Cuts to post-16 funding could force small school sixth forms to close, leaving cash-strapped colleges to pick up the pieces, FE leaders have warned.
TES can reveal that organisations representing post-16 institutions and their leaders – including the Association of School and College Leaders, the Association of Colleges and the Sixth Form Colleges' Association (SFCA) – are writing to education secretary Nicky Morgan and chancellor George Osborne to express concern that funding levels are “fundamentally too low”.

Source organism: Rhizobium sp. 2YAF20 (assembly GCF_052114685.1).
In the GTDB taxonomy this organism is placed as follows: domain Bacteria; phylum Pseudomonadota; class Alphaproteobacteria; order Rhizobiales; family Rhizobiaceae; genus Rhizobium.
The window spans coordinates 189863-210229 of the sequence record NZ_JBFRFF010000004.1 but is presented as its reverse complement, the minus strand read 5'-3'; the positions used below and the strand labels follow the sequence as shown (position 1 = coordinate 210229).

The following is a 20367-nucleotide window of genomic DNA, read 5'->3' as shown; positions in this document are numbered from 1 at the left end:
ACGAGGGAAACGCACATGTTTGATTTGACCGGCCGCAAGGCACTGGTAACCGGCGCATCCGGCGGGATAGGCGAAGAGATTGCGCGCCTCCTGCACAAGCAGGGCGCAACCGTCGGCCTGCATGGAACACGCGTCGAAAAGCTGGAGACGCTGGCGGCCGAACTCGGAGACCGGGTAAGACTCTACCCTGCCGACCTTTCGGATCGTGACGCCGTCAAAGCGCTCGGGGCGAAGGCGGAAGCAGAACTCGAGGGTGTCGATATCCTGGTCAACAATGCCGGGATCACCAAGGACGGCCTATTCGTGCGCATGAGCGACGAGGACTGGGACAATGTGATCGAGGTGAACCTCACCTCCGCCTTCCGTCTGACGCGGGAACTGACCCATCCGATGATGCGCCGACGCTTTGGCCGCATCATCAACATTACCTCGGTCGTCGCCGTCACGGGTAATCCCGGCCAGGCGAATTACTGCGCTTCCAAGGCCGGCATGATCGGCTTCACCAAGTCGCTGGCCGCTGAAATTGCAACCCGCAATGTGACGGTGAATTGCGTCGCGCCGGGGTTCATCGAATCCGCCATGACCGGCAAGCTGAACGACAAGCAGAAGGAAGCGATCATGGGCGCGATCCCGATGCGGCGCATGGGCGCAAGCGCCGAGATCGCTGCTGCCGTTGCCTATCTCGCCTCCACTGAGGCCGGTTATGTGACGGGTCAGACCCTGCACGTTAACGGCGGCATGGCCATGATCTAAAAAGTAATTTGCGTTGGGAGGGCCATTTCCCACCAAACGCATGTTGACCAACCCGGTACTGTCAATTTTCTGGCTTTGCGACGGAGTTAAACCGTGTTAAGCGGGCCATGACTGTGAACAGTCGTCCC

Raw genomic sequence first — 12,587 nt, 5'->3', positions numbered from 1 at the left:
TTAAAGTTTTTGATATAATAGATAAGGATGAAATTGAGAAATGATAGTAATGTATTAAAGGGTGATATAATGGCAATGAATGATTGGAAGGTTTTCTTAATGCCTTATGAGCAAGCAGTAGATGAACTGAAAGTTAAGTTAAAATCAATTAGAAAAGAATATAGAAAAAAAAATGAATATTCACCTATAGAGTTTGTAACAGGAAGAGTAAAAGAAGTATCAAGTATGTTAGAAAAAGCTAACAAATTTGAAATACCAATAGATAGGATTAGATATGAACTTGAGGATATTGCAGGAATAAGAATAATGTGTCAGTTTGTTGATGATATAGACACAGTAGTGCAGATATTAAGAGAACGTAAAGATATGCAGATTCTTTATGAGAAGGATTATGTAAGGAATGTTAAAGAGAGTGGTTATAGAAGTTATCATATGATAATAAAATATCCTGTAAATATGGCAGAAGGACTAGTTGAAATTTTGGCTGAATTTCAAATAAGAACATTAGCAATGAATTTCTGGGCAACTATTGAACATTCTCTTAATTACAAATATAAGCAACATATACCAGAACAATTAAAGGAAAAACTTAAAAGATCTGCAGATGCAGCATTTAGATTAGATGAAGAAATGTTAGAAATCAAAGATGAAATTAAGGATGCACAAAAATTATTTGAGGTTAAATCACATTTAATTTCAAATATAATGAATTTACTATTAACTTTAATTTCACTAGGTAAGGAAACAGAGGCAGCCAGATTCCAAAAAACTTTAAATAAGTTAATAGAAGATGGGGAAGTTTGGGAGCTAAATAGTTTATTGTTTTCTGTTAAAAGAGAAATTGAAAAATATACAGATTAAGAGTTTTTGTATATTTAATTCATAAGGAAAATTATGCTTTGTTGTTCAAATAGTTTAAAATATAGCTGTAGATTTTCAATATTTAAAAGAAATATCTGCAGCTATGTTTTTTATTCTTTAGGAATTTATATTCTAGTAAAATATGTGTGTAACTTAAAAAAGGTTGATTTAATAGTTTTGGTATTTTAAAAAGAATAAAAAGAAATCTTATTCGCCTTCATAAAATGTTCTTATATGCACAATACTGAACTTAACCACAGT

Although school budgets have been protected for pupils up to the age of 16, sixth-form provision was cut significantly under the coalition government.
Icknield Community College in Oxfordshire was forced last month to abandon plans to open a sixth form in September, and a similar picture is emerging across the country as school sixth forms struggle to meet their curriculum obligations with shrinking funding.
David Igoe, chief executive of the SFCA, said: “It’s inevitable that more school sixth forms will close. But perhaps it could be the salvation of sixth-form colleges, if they can survive long enough to rescue these kids and once student numbers begin to grow again.”
Robin Ghurbhurun, chief executive and principal of Richmond upon Thames College in south-west London, said several nearby schools that opened sixth forms last year were already struggling to make ends meet.
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